For the reasons that follow, the Court has determined that it lacks subject matter jurisdiction over CBY's challenge to the conflict-of-interest investigation, due to mootness and a lack of standing; and that the GAO's recommendation concerning the evaluation of CBY's foundation design provided a rational basis for the corrective action taken by the Corps. Thus, defendant's and intervenors' cross-motions for judgment on the administrative record are GRANTED and plaintiff's motion for judgment on the administrative record is DENIED.

A. The Solicitation

The United States Army Corps of Engineers, Hurricane Protection Office, issued Solicitation No. W912P8-09-R-0013 on April 30, 2010. Admin. R. ("AR"), Tab 3 at 90. Thesolicitation sought proposals for the construction of a system of Permanent Canal Closures and Pumps to aid in the protection of New Orleans, Louisiana from future flood damage. AR, Tab 3 at 90; AR, Tab 71 at 17447. During Hurricane Katrina, water from Lake Pontchartrain breached the outfall canals at 17th Street and London Avenue, flooding downtown New Orleans. AR, Tab 71 at 17447. Afterward, the Corps installed an interim structure of canal closures and pumps. Id. The contract at issue in this litigation is for the design and construction of a permanent replacement for the interim structures on three outfall canals into Lake Pontchartrain. Id. The primary goals of the Permanent Canal Closures and Pumps project ("Permanent Canal Project")2 included achieving a 100-year level of storm-surge risk reduction and allowing rainwater to be evacuated from the city. AR, Tab 3 at 92.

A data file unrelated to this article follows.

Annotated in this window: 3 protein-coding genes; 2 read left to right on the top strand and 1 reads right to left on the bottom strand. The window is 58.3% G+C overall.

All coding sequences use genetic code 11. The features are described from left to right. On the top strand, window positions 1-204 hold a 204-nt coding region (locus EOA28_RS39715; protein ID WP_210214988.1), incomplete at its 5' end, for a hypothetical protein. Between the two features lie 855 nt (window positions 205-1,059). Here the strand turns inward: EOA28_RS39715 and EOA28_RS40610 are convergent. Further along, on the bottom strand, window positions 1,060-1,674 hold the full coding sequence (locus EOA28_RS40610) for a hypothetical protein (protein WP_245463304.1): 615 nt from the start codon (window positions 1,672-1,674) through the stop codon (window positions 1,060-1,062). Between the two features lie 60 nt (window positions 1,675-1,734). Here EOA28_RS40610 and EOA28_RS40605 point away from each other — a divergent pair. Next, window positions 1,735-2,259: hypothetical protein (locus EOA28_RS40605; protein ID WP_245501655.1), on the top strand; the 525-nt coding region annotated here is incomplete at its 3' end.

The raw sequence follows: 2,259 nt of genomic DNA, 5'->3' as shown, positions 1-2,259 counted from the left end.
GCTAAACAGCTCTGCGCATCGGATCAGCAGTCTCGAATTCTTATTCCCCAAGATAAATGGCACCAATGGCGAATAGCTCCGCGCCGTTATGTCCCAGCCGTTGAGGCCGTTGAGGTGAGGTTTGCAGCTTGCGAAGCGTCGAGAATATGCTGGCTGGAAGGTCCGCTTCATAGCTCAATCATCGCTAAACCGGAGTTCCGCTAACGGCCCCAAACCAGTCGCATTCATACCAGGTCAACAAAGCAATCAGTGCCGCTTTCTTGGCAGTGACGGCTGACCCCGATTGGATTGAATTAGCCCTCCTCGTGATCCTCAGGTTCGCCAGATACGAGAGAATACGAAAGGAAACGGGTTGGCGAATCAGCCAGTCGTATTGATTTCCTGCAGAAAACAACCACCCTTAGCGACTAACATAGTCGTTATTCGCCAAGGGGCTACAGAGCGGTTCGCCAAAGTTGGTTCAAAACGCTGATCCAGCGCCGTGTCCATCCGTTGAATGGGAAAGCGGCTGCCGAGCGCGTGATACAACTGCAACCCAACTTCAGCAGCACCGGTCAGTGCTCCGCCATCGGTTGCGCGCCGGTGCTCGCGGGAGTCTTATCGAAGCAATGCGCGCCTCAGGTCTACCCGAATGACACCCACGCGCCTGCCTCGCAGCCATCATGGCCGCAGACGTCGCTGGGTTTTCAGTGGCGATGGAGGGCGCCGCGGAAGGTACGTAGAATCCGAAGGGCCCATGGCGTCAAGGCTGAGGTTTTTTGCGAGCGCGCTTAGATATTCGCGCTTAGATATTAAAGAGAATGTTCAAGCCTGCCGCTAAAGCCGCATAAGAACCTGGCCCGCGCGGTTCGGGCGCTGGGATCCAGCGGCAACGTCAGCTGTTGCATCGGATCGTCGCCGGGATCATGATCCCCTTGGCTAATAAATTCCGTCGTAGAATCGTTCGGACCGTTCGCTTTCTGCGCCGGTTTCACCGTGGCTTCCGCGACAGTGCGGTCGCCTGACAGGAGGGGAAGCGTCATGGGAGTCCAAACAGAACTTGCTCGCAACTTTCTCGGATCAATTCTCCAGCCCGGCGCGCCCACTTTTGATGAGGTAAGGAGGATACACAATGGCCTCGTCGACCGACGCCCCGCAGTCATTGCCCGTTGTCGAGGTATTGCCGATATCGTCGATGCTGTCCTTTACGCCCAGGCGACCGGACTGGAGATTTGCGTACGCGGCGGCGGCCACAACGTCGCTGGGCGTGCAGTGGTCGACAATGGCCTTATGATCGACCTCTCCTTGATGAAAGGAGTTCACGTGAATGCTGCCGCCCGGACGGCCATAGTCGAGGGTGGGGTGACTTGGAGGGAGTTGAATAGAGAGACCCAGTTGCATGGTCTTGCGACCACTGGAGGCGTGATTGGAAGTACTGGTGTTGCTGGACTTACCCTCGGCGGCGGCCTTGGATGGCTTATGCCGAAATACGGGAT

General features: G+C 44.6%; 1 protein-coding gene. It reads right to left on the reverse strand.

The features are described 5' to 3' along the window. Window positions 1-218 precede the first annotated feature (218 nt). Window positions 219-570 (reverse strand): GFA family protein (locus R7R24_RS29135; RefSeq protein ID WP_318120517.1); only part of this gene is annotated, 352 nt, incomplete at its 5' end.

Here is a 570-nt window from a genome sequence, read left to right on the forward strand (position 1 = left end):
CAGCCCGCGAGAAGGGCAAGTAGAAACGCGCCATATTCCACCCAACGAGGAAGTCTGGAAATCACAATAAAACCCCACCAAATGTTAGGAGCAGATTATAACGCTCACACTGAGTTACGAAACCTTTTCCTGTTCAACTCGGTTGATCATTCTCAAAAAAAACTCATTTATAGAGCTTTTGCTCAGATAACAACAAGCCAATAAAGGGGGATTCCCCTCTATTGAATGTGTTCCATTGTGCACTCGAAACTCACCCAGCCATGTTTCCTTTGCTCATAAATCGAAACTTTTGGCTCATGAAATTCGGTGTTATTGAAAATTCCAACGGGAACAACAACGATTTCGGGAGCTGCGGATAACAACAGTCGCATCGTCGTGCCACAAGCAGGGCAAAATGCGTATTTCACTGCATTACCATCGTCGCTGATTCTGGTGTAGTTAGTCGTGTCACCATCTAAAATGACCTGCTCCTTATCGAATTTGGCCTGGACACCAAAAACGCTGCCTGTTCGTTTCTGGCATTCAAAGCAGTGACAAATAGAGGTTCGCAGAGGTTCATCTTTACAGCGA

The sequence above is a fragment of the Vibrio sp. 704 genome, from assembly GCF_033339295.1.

The solicitation established a two-phase source selection for a performance-based, firm-fixed price, design-build contract. AR, Tab 3 at 94; AR, Tab 4 at 776. In the first phase, offerors were evaluated based on their Experience, Technical Approach, and Past Performance, all of which were considered approximately equal in importance during Phase I. AR, Tab 3 at 100-01. On June 1, 2010, the Corps received seven timely Phase I proposals. AR, Tab 11 at 10469. Of the seven proposals received, the Corps selected the five most qualified firms to participate in Phase II. Id.; see also AR, Tab 1 at 3. The five firms selected for Phase II were CBY, Bechtel, PCCP Constructors, [Offeror A], and [Offeror B]. AR, Tab 8 at 10315; AR, Tab 11 at 10469.

1. Phase II Evaluation Criteria

On June 30, 2010, the Corps issued Amendment 4 to the solicitation, which initiated the beginning of Phase II of the procurement process. AR, Tab 4 at 252-53. After one-on-one discussions with each of the five offerors to receive feedback on the RFP requirements, the Corps then issued Amendment 5 on August 12, 2010, which laid out the Phase II requirements and evaluation criteria, and incorporated feedback from the offerors from the one-on-one sessions. AR, Tab 1 at 4; AR, Tab 4 at 709-10. The RFP laid out five main evaluation factors for Phase II. Factor 1, Technical Approach, had five subfactors: pump station operation, operation and maintenance, project execution approach, aesthetics, and adaptability. AR, Tab 4 at 759-64, 776-78. Factor 2, Management Capability, had two subfactors: design and construction management, and key personnel and organization. Id. at 764-66, 778. Factor 3 was the Socio-Economic—Small Business Participation Plan, and was to be combined with Factor 3 from Phase I, Past Performance. Id. at 767-68, 776, 778. Factor 4 was for Price, which was to be "evaluated for reasonableness" under FAR Section 15.404-1. Id. at 769, 778.